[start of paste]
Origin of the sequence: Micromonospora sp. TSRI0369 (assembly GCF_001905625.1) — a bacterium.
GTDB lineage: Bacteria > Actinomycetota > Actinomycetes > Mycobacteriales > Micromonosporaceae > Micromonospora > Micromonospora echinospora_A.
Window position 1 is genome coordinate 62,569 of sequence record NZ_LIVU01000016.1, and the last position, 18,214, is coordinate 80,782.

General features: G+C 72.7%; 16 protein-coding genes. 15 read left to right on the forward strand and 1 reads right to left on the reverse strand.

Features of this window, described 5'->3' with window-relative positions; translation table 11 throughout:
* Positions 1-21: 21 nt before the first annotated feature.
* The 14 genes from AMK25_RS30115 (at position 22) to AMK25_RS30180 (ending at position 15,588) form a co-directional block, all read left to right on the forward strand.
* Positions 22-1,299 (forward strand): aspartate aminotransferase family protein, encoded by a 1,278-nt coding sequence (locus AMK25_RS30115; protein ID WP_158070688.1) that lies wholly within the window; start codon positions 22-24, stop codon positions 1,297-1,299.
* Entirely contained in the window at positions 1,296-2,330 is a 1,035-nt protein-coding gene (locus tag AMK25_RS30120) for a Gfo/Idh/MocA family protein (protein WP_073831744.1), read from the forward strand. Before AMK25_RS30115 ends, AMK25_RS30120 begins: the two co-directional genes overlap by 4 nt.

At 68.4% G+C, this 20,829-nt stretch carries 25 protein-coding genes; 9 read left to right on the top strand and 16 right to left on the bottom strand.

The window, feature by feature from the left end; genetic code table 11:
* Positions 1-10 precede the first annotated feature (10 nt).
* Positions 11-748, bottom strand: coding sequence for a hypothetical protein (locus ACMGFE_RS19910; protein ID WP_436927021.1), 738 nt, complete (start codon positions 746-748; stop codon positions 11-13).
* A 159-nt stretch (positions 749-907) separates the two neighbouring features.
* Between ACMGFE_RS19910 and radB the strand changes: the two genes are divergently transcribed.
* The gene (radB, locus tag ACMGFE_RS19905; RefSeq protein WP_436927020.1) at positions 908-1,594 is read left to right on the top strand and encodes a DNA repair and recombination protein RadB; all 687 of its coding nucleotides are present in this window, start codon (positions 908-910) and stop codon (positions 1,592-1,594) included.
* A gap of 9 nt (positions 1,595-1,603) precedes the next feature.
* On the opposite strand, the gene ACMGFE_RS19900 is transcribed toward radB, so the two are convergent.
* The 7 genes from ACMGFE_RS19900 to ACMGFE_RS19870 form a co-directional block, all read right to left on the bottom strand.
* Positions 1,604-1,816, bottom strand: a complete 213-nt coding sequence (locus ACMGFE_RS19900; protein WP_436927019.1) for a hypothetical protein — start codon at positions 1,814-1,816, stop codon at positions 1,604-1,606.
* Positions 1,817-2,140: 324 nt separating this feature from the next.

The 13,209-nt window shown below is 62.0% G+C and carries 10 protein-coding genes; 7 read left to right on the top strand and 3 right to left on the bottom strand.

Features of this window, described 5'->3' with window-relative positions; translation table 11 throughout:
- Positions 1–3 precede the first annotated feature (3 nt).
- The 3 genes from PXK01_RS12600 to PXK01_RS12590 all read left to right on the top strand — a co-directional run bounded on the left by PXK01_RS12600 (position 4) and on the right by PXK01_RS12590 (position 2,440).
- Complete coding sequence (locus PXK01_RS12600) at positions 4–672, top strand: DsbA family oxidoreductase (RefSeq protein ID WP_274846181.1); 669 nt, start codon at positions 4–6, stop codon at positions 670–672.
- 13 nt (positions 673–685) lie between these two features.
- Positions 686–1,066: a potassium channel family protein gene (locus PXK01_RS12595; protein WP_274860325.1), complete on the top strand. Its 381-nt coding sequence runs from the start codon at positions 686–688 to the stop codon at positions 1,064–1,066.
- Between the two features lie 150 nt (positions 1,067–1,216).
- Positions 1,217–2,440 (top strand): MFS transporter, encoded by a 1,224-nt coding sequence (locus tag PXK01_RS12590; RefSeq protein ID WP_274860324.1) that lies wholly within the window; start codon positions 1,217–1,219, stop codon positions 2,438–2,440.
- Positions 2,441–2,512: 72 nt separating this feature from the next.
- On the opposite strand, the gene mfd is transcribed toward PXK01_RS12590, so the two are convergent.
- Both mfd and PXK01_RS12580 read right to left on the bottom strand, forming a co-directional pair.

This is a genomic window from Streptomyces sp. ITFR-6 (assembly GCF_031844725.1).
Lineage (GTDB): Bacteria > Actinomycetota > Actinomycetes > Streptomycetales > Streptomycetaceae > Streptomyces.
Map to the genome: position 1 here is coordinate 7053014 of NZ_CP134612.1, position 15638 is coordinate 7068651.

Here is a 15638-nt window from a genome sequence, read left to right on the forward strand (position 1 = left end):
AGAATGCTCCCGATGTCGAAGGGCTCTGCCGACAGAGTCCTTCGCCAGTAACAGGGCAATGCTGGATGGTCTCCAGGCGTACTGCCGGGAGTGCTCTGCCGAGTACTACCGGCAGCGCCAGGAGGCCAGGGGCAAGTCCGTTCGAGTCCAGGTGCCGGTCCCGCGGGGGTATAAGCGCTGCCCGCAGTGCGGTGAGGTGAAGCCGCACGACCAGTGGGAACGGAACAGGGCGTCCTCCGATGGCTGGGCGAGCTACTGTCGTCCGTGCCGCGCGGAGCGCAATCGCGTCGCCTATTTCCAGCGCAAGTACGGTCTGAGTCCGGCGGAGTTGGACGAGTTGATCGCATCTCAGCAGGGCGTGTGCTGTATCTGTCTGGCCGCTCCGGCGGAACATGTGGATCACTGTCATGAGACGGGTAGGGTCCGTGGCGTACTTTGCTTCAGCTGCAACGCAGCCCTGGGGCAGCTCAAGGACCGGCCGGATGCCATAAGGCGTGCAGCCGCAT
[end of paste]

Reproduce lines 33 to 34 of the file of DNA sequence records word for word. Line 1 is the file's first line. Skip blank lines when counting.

- Both mfd and PXK01_RS12580 read right to left on the bottom strand, forming a co-directional pair.

This is a genomic window from Streptomyces sp. ITFR-6 (assembly GCF_031844725.1).